3. Betsy Pfau says:

    On my first job, I was the one who typed those punch cards and took them to an off-site computer for processing. Ah, the old days. But I still don’t know anything about programming. Good for you for actually learning those (now old) languages.

    You’ve given us a great look at lots of scenarios where technology applied, most recently Retrospect, which you are doing a great job of keeping humming along. I am very impressed that you could resolve issues on your own. Big kudos!

    I understand your password problem. Dan stores his in a spreadsheet on his computer (which I don’t think is safe; and every once in a while I make him print out the whole thing in my “what happens if you’re hit by a bus scenario”). I go with your current scenario and write them all down on paper! However, I had a run-in with a photo-sharing site just yesterday. We had a marvelous camp Zoom last week which became quite nostalgic. The moderator put up a site for us to share all our old photos (and even more current ones from on-site reunions). There are so many fun ones up now; I wanted to show a friend from my iPad, so I tried to log-in. Again – I wrote down my password, but the site said it wasn’t correct, so I asked for an email to change it. The email never came. I tried many times. I emailed our moderator for help. He tried; no dice. It appears the site is no longer active and I can’t get into it from any place other than my original log-in. Technology is great, but only when it works!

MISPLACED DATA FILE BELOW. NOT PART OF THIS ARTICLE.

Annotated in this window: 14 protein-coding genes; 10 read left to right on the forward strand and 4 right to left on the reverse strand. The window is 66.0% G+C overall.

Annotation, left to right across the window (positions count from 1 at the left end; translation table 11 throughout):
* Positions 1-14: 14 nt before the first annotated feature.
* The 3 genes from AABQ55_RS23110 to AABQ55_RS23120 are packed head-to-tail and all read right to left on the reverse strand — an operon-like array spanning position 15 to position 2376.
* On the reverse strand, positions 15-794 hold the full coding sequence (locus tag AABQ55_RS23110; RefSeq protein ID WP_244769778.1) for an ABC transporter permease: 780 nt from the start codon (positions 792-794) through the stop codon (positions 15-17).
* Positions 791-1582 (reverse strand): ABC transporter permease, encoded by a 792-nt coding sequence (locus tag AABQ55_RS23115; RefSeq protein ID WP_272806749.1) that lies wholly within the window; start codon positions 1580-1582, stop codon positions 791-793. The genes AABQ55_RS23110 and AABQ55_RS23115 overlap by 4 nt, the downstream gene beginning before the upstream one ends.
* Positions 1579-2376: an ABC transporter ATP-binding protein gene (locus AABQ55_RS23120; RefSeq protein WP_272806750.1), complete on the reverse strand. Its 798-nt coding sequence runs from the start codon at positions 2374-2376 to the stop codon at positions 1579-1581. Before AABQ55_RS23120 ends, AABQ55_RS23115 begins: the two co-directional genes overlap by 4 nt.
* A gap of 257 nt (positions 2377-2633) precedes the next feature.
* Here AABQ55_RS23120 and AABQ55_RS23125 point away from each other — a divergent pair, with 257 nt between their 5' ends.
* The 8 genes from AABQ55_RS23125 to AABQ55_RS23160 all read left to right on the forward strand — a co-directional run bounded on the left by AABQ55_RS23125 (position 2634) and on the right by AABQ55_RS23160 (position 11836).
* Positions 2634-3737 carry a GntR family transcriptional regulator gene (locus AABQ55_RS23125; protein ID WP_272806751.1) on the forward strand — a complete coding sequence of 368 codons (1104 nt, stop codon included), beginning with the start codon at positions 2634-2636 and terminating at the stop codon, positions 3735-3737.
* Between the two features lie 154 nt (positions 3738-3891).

• Suzy says:

      Wow, Betsy, you have a whole other story about that photo-sharing site! How strange that it’s no longer active, and yet you can still get into it from your original log-in. Another mystery of technology. And I love your last sentence, so true!

  4. Marian says: